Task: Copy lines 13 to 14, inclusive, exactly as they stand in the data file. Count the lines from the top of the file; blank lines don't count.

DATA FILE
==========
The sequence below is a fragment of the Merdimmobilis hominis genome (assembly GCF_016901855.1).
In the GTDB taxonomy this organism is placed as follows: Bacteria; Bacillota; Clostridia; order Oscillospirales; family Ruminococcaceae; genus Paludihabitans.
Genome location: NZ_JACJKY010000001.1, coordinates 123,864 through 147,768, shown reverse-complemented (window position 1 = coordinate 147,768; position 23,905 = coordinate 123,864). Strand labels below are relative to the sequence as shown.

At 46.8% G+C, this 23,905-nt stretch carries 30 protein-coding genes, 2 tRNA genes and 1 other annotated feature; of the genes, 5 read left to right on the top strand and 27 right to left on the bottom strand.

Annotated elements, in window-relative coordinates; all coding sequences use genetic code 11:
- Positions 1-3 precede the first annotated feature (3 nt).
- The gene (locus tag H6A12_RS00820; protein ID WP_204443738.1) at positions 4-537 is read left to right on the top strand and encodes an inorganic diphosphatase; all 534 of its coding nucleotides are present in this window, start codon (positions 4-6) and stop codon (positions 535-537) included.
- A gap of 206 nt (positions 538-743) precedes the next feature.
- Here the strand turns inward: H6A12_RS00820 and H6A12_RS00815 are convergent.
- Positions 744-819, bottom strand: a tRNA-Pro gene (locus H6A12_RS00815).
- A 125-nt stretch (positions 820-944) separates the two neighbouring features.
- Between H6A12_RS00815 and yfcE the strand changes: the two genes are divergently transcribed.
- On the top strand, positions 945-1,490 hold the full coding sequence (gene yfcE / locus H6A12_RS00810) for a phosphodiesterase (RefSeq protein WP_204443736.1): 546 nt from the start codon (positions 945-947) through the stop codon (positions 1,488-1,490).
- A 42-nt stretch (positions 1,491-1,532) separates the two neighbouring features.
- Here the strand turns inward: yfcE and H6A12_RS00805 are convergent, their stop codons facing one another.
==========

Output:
- On the top strand, positions 945-1,490 hold the full coding sequence (gene yfcE / locus H6A12_RS00810) for a phosphodiesterase (RefSeq protein WP_204443736.1): 546 nt from the start codon (positions 945-947) through the stop codon (positions 1,488-1,490).
- A 42-nt stretch (positions 1,491-1,532) separates the two neighbouring features.